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Andrea Yates Believed She Was Possessed

The Evil Inside

Report: Andrea Yates Believed She Was Possessed

ABC News, Jan. 21, 2002
http://abcnews.go.com/ Off-site Link
andrea yates, demon possession, demonology, religion news report provides news of interest to those who work in Christian apologetics and countercult ministries.  It includes information about religious cults, sects, new religious movements, and related issues, such as religious freedom, religious tolerance, and cult crimes.

Jan. 21 The Texas mother accused of drowning her five children in a bathtub last June told jail doctors she was possessed by the devil and that the sign of Satan, "666," was marked on her scalp, Time magazine reported.

A grand jury indicted Andrea Yates in July on capital murder charges in the deaths of her sons Noah, 7, and John, 5, and her 6-month-old daughter, Mary. The children, along with their siblings Paul, 3, and Luke, 2, were found dead in their home after Yates called police and allegedly confessed to drowning them.

Jury selection is continuing in her trial, with eight people five women and three men already seated. Defense lawyers are pursuing an insanity defense, and prosecutors are going to ask that Yates receive the death penalty.

According to a Time magazine investigation, Yates told police who first came to her house last June that she had just drowned her five children because "they weren't developing correctly."

Bombarded With Talk of Satan?

After her arrest, Yates reportedly told prison doctors that the death of her children was her punishment, not theirs. She said their deaths were a mother's final act of mercy, and told doctors that only her execution would rescue her from the evil inside.

Yates also said she wanted her hair shaved so she could see the number 666, the mark of the anti-Christ on her scalp.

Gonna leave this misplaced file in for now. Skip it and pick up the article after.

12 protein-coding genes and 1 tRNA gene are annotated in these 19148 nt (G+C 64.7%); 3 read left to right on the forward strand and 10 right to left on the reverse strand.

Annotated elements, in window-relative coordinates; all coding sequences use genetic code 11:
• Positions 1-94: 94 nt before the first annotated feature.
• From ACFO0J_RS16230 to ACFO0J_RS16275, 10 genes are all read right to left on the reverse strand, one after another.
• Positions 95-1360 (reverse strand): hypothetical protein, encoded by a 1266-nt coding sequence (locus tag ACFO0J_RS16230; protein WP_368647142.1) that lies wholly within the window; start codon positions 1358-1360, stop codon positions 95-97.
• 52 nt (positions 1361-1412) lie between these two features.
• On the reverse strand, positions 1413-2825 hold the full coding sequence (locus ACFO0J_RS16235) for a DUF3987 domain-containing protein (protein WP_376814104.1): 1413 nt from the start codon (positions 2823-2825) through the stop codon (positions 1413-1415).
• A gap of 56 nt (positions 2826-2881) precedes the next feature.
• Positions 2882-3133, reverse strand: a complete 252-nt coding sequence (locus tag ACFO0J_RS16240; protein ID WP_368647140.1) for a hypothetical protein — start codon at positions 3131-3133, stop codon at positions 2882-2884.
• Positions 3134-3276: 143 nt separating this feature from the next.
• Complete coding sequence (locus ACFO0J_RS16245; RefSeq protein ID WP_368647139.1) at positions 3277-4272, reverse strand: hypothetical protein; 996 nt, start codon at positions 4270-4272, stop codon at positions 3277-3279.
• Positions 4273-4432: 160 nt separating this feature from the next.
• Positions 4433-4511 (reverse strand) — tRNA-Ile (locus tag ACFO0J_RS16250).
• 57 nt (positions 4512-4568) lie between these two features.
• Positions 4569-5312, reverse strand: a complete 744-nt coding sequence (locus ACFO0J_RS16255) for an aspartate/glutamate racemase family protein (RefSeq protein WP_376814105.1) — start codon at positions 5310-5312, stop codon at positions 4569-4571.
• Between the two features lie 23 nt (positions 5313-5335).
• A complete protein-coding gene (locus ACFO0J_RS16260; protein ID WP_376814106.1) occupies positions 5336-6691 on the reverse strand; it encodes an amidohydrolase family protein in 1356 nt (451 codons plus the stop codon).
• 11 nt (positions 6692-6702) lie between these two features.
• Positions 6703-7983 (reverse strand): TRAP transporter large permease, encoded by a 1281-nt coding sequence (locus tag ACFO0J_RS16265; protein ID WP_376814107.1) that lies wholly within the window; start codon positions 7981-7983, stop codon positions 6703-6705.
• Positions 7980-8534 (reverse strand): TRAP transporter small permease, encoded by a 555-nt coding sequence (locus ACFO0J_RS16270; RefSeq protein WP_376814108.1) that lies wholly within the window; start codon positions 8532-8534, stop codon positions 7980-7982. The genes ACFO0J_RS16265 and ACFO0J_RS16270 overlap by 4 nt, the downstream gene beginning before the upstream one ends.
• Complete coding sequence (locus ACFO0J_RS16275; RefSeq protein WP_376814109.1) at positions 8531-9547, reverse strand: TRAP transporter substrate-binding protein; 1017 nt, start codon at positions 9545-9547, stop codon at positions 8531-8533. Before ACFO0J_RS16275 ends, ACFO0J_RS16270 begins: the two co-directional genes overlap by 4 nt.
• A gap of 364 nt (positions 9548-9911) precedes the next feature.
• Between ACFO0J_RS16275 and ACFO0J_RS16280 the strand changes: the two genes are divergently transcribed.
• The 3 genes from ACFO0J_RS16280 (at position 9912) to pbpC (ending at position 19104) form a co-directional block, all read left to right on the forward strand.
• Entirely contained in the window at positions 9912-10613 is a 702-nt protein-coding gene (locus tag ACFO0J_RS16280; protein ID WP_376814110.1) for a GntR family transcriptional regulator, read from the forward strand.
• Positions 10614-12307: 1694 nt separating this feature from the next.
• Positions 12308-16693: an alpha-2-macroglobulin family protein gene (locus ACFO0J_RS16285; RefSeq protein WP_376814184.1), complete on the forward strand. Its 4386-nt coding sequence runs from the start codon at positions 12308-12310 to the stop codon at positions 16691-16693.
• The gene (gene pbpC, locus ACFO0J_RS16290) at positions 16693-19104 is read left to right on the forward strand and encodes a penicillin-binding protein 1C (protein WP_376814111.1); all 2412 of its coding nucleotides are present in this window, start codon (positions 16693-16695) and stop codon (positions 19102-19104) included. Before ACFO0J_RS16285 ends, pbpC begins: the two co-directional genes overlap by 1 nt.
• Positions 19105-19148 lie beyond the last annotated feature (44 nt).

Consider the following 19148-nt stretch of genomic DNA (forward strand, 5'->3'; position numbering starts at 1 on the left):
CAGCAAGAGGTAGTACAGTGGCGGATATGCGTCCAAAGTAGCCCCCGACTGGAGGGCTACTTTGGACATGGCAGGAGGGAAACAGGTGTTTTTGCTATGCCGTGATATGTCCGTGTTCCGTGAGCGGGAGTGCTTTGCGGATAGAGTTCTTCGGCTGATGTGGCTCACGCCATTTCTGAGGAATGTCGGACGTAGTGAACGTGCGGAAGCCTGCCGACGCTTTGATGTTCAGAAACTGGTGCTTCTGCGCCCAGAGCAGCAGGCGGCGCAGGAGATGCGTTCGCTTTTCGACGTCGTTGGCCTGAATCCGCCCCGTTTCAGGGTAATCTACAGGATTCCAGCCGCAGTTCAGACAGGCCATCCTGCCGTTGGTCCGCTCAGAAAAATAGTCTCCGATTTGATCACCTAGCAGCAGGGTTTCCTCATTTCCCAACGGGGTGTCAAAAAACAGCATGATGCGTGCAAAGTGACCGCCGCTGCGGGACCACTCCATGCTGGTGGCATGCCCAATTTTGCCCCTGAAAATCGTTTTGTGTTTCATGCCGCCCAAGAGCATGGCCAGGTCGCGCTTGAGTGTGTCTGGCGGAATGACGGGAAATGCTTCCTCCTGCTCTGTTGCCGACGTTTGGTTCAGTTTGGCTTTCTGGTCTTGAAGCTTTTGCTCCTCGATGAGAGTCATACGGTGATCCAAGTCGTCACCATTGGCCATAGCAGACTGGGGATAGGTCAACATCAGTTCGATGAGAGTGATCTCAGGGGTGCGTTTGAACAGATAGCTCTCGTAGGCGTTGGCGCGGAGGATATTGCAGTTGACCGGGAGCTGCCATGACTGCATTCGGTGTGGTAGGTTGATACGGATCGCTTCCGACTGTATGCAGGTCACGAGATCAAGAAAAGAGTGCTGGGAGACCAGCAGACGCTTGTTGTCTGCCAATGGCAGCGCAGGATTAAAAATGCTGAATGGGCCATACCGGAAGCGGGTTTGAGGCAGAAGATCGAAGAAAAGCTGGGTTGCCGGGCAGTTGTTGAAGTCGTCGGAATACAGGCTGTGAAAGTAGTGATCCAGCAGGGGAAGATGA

Author Suzy Spencer, who has just written a book about the caseOff-site Link, told Good Morning America that Yates was profoundly influenced by a conservative minister, Michael Woroniecki, and his wife, Rachel, who had been close to the Yates' for years.

The minister teaches a very conservative form of Christianity that says that women should have a very subservient position in the home, and that Satan is constantly trying to drive people wrong, Spencer said. In correspondence, the couple bombarded the troubled and isolated mother with talk of Satan, and the idea that God can see people's wickedness, Spencer said.

In one letter, Rachel Woroniecki writes, "Life is so short. It is so very cruel. It is so lonely and empty. You must accept the reality that this life is under the curse of sin and death."

Spencer said she thinks that because of Yates' deteriorating mental condition, the mother of five may have taken the message more literally than she might have otherwise, somehow believing that her sadness and loneliness meant that she had been overtaken by evil.

"They constantly equate loneliness, depression, anything negative in your life is separation from God and alignment with Satan," said Spencer, the author of Breaking Point.

The trouble seemed to begin several years ago, she said.

"I think it goes back to the summer of 1998, when she and Rusty went to Florida to meet with the preacher and his wife, to look at a [motor home] they used to travel in and Rusty and Andrea were considering buying," she said.

Hammered About Faith

In talks with therapists later, Yates talked about the trip to Florida, and how at that time she first knew that the "devil had gotten into her," Spencer said. According to correspondence between Yates and the couple, they talked about Christianity and sent her religious pamphlets to help her embrace religion, and save herself.

"According to the letters that I have read and looked at and studied, they hammered her about her faith," Spencer said. "You know, it's now, you've got to do it now." Since the day of her arrest, Andrea Yates' husband, Russell Yates, has steadfastly come to his wife's defense, saying that she had been suffering from postpartum depression since the birth of their daughter last year.

Time says that Russell Yates was concerned about his wife's fixation on satanic influences but he also thought his wife was chemically weak and that her mental illness lowered her resistance to evil. He has said her depression was aggravated by the death of her father in March and that she was on antidepressant medication. She had been treated for depression, and attempted suicide after the birth of their fourth child in 1999, he added.
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» More about spiritual abuse (which is what Michael Woroniecki's teachings and practices amount to).

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